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4 of 4 people found the following review helpful By Syriat TOP 500 REVIEWER on 9 Feb 2012
Format: Paperback
The Corrections is a long book. Over 600 pages. Its a big book on a small scale, telling the story of a very dysfunctional American family, that has been highly praised and rewarded. The Lamberts, all five of them with two grandchildren bear the usual scars of growing up and growing apart and as the father of the family gradually declines throughout the book those scars come to the fore and those people.

Some may dismiss this as pretentious and a lot of fuss about nothing, others an absolute drag. However, I enjoyed it for the most part. It did drag and the promised humour wasn't quite as strong as I was led to believe. Yes its quite darkly funny at times, in particular when describing Chip (youngest son, totally feckless) and his decline. You don't really empathise with the characters though. Yes, they are believable and well written. But they are too flawed and almost too clichéd to really love. However, the story as a whole works and the portrait of the family is enjoyable and does leaving you drawing your own comparison.
Don't expect it to be the life changing read the critics promise. But if you are prepared for a long read then The Corrections is a good book.
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28 of 32 people found the following review helpful By A Customer on 22 Nov 2001
Format: Hardcover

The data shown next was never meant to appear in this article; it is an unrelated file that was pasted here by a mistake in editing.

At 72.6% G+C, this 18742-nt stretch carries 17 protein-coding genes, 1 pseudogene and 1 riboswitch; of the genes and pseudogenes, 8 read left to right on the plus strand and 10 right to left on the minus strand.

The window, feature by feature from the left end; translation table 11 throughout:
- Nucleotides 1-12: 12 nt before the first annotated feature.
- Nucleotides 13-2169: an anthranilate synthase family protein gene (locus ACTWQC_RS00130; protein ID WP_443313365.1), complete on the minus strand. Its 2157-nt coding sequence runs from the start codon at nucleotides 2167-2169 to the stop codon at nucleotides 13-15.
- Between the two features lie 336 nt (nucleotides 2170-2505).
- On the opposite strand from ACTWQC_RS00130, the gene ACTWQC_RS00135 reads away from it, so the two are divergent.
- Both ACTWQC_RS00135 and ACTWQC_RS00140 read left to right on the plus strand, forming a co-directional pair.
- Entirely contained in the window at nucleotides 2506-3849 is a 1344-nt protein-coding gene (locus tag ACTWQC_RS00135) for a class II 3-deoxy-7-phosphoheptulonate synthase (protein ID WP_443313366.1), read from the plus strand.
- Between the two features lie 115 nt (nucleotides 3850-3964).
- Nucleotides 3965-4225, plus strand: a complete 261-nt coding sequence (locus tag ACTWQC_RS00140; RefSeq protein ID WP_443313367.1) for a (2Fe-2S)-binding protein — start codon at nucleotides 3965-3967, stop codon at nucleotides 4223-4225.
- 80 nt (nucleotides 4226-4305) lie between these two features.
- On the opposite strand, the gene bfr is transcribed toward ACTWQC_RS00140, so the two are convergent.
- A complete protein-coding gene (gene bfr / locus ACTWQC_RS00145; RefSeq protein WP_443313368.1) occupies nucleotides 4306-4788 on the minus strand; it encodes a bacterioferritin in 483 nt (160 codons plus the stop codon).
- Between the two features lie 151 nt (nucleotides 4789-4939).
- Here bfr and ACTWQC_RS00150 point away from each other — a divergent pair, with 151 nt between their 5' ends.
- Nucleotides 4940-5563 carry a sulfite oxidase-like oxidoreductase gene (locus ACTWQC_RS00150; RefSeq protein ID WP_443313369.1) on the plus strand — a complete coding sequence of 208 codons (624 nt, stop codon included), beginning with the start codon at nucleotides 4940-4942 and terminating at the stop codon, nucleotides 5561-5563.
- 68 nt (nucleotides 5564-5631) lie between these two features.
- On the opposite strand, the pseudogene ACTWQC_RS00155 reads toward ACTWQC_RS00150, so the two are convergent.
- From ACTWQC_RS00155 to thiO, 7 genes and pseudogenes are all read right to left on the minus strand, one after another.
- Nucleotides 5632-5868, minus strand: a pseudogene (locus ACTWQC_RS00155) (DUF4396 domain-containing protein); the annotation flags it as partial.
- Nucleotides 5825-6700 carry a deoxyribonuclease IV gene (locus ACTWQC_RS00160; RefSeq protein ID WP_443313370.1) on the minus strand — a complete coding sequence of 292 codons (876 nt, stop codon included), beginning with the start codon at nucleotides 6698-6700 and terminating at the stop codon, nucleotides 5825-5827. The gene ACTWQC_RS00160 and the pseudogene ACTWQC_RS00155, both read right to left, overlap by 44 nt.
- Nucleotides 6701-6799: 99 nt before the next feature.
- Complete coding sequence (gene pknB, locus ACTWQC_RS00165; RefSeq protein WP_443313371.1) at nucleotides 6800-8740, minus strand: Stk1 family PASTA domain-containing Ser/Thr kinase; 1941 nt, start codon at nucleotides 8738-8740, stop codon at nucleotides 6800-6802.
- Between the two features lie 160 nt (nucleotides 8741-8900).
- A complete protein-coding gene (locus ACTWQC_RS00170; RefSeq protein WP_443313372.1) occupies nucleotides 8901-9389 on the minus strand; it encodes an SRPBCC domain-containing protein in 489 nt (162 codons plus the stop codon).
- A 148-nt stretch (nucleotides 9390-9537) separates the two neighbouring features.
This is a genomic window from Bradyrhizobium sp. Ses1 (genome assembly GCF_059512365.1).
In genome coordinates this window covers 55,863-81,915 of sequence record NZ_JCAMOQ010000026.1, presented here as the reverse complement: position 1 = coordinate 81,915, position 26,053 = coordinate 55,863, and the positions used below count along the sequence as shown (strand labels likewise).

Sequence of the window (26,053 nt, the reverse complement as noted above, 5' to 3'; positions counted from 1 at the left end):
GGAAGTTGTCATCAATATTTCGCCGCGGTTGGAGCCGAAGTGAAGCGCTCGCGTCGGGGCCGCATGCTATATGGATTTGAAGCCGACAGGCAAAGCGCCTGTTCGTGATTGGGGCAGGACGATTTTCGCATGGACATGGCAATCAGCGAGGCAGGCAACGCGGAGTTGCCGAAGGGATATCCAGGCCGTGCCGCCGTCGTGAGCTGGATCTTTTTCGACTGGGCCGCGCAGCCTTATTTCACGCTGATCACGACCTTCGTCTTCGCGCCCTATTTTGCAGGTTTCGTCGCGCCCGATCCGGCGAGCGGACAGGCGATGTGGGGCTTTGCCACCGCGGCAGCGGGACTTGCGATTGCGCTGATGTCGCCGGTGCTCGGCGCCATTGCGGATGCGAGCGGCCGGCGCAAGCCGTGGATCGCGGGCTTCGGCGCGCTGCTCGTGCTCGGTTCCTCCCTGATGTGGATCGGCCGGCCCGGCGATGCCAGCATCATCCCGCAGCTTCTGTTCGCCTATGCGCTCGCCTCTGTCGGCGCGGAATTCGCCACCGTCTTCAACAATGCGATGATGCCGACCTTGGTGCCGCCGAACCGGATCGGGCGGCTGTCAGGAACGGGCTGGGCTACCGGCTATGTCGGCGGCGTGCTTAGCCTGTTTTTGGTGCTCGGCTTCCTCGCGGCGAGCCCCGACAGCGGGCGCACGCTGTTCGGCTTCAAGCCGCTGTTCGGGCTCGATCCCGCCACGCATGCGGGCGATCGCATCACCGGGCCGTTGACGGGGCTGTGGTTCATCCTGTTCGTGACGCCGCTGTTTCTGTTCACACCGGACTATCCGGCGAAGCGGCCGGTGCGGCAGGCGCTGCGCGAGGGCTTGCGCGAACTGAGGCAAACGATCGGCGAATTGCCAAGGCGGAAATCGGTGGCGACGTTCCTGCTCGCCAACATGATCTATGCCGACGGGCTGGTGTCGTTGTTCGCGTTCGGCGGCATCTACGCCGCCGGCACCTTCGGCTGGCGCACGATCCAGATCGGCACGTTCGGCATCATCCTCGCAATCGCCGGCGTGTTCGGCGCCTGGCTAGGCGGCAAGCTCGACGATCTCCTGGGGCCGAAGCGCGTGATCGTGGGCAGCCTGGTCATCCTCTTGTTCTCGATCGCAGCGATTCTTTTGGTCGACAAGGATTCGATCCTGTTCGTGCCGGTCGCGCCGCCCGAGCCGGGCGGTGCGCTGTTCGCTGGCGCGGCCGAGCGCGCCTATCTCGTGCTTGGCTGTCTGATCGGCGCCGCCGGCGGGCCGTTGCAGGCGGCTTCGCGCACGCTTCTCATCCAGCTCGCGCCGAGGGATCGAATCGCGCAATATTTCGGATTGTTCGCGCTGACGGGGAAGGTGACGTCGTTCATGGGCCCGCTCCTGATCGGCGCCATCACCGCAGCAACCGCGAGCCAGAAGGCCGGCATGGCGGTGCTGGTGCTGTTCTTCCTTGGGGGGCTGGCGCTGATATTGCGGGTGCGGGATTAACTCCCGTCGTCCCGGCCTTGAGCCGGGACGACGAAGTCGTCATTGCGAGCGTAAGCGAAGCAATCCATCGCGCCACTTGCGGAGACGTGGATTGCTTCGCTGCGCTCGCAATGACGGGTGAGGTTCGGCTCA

I was enormously impressed by this novel. Franzen has crafted a strong, deep ,tightly woven tale of a family, encompassing themes such as love,death and aging, sex, money and much more besides.
It succeeds in being both a novel of the heart and the head. There are plenty of ideas in this book but Franzen doesnt let the ideas and themes obscure the characters in the book, of which there are several, all realised in clear detail. Apparently the author wrote parts of this novel in the dark to avoid cliche and if so his technique certainly worked. The writing is witty, loaded with insights into our routine and habits: in short the way we live our lives.
Franzen tackles a variety of subjects with aplomb. He can be humorous, touching, sexy, informative, sad, farcical, but is always, always, honest. And, as he gropes around the edges of the story, riffing on the things that interest and intrigue him, he always reins evrything in for the greater good of the structure of the novel.
A book which,like so much good literature, shows you the way the world works, in a way you always knew but never realised you really did until you were told.